Fashion designers need to stop blaming models for the industry's anorexia problem
Fashion Week, the glitzy annual fashion festival in New York, starts today. And the Council of Fashion Designers of America has responded to the annual furor over anorexic models with a health initiative and editorials that claim to address the problem — but really just shift blame from the fashion industry to the models.
The council's new guidelines encourage greater awareness of eating disorders, urge models to seek professional help if they have a problem, and call for organizers to have healthy snacks available backstage. In addition, the standards say models should be at least 16 to participate in a show.
What the guidelines don’t do is endorse the most obvious solution: for designers to make larger sample sizes. Sample sizes are the prototypes that models wear in shows, and they are growing vanishingly skimpy. Instead, the basic thrust of the guidelines is that models just need to do a better job managing the demands of being unrealistically thin.
An editorial on the CFDA site co-written by council president and veteran fashion designer Diane von Furstenberg acknowledges there's a lot of pressure from the industry to be thin, but still places most of the blame on models.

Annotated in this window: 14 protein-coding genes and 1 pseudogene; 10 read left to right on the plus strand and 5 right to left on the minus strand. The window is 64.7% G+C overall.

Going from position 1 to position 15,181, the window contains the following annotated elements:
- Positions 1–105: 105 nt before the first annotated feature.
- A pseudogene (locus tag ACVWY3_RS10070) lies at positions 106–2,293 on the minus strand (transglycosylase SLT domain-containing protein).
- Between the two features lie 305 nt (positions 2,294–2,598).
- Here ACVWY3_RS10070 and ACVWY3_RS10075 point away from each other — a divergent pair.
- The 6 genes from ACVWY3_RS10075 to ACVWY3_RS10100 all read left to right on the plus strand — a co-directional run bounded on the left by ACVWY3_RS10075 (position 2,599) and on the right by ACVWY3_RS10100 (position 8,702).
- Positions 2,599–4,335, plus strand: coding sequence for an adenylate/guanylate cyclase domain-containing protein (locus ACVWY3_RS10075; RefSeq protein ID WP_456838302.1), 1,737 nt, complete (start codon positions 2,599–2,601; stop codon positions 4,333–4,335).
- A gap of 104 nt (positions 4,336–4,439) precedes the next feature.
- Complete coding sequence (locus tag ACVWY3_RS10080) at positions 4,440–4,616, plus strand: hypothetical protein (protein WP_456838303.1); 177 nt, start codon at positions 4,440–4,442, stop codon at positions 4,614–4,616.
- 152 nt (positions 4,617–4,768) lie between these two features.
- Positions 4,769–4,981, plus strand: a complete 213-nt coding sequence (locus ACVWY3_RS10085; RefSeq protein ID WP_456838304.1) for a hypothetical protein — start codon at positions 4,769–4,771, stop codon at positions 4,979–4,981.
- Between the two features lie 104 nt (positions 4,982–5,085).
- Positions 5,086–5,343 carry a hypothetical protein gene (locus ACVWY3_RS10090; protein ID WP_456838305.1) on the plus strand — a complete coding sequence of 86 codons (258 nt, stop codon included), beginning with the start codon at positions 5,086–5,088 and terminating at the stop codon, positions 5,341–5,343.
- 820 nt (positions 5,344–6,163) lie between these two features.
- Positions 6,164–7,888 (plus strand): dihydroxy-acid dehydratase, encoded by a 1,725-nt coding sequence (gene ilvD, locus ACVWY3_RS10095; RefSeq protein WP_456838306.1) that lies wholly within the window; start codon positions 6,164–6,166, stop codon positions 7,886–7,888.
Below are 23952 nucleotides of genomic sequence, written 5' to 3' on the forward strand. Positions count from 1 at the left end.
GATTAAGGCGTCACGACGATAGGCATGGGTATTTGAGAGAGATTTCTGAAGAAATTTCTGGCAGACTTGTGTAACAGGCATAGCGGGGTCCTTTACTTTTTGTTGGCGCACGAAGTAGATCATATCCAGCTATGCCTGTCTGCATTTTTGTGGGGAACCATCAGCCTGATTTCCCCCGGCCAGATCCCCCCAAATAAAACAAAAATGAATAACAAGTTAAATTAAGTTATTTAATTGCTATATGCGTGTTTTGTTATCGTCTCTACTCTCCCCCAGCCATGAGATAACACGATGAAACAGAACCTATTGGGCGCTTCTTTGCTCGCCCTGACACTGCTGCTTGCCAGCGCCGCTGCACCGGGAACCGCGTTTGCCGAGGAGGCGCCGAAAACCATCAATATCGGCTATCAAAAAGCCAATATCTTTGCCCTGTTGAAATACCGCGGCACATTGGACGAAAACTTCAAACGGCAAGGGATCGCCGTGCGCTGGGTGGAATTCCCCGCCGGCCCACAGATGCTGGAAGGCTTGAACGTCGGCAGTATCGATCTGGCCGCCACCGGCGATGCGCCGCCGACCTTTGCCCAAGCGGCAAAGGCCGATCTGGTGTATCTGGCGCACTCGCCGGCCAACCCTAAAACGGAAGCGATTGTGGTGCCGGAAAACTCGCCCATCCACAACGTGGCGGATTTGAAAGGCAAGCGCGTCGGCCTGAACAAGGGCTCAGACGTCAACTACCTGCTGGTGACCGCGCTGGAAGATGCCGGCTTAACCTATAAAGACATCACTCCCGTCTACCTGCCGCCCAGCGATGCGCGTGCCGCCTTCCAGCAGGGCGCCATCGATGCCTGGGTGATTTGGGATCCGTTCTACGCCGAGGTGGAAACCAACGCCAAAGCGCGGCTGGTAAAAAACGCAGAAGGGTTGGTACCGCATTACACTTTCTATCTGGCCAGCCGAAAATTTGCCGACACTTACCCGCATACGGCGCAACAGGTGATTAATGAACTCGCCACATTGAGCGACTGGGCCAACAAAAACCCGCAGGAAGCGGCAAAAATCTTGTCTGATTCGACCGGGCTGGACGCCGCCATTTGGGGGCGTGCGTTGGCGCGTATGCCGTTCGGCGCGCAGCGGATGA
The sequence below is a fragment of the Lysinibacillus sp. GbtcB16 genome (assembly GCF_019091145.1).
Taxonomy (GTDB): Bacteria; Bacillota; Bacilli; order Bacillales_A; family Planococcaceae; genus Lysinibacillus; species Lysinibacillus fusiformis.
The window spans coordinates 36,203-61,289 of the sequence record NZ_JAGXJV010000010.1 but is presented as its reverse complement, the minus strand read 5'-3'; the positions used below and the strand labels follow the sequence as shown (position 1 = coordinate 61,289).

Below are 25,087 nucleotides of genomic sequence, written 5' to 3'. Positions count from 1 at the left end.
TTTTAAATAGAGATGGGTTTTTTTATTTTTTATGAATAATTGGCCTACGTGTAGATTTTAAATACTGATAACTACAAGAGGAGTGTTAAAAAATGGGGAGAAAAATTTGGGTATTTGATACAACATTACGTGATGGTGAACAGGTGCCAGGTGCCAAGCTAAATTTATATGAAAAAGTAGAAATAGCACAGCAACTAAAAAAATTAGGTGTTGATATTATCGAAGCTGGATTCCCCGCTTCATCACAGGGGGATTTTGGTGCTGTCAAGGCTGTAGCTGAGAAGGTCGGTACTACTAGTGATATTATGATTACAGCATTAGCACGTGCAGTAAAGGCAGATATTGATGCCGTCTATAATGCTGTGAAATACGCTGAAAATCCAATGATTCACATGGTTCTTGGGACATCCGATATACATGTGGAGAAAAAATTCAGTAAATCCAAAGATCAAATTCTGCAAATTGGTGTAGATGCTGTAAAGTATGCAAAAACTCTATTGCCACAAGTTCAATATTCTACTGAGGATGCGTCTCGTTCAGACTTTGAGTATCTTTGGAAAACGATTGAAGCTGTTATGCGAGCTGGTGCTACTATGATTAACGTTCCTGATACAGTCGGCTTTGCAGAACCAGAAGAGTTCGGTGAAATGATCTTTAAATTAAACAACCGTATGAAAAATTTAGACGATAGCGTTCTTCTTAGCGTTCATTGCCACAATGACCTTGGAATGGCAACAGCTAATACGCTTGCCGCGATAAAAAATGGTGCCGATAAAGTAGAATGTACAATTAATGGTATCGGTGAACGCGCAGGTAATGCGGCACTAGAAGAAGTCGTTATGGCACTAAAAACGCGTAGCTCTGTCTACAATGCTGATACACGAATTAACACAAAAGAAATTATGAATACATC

"Some models have difficulty maintaining the body ideal as they move into adulthood," it reads, "and run the risk of engaging in unhealthy eating behaviors that lead to eating disorders." Furthermore, "No single influence is responsible for the development of eating disorders. Genetics, neurochemistry, personality, weight- conscious occupations, and sociocultural factors all play a role in the etiology of these illnesses."
The old tried-and-true victim-blaming game is alive and well in the fashion industry. Does the council really think that the rampant problem among their models is caused, as is first on their list, by "genetics?" Or, even more insulting, "personality?" Or that models are the key to changing the problem?
Note to the fashion industry: Do you know what causes eating disorders? Not eating. And do you know why models don't eat? Because your sample sizes would make a broomstick look fat. Because you won't hire them if they don't take drastic measures to remain rail-thin. And if you don't hire them, they have no job.
If the council had true, heartfelt concern, models would hardly be mentioned in the initiative. The leader of the fashion world control the industry. They can create real change. While their ideas such as "an Ambassador Program aimed at helping young models develop the tools to meet the challenges they face" may have good intentions, it's not enough. It will never be enough.
Quit blaming the models. Mandate larger sample sizes for shows. Cast models who have curves and aren't a haircut past being little girls, and do it consistently, not just for the occasional good-P.R. grab. If you are a fashion publisher, don't run shots of women who are unhealthily thin. And, if you're a model, don't accept the blame.